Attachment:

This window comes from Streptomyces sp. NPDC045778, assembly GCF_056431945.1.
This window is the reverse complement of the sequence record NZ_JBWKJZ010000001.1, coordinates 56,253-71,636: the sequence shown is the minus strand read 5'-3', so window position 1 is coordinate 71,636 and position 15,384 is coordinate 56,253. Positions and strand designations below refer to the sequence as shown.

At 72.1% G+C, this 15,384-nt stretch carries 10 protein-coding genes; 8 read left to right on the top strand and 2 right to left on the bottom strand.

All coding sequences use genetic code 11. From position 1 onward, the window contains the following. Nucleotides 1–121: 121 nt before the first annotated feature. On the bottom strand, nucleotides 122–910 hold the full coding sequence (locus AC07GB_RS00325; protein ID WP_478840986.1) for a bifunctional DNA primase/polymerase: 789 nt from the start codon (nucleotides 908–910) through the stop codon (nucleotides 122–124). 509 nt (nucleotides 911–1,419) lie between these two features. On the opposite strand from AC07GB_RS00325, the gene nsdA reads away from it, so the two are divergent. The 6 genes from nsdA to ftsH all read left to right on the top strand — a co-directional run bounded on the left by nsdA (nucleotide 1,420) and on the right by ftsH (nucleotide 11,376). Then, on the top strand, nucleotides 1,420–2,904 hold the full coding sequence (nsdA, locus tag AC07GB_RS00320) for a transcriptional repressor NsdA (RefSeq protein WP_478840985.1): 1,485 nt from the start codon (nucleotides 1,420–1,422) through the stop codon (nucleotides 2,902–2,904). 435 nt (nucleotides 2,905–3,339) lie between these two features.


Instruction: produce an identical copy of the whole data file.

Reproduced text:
This window comes from Streptomyces sp. NPDC045778, assembly GCF_056431945.1.
This window is the reverse complement of the sequence record NZ_JBWKJZ010000001.1, coordinates 56,253-71,636: the sequence shown is the minus strand read 5'-3', so window position 1 is coordinate 71,636 and position 15,384 is coordinate 56,253. Positions and strand designations below refer to the sequence as shown.

At 72.1% G+C, this 15,384-nt stretch carries 10 protein-coding genes; 8 read left to right on the top strand and 2 right to left on the bottom strand.

All coding sequences use genetic code 11. From position 1 onward, the window contains the following. Nucleotides 1–121: 121 nt before the first annotated feature. On the bottom strand, nucleotides 122–910 hold the full coding sequence (locus AC07GB_RS00325; protein ID WP_478840986.1) for a bifunctional DNA primase/polymerase: 789 nt from the start codon (nucleotides 908–910) through the stop codon (nucleotides 122–124). 509 nt (nucleotides 911–1,419) lie between these two features. On the opposite strand from AC07GB_RS00325, the gene nsdA reads away from it, so the two are divergent. The 6 genes from nsdA to ftsH all read left to right on the top strand — a co-directional run bounded on the left by nsdA (nucleotide 1,420) and on the right by ftsH (nucleotide 11,376). Then, on the top strand, nucleotides 1,420–2,904 hold the full coding sequence (nsdA, locus tag AC07GB_RS00320) for a transcriptional repressor NsdA (RefSeq protein WP_478840985.1): 1,485 nt from the start codon (nucleotides 1,420–1,422) through the stop codon (nucleotides 2,902–2,904). 435 nt (nucleotides 2,905–3,339) lie between these two features.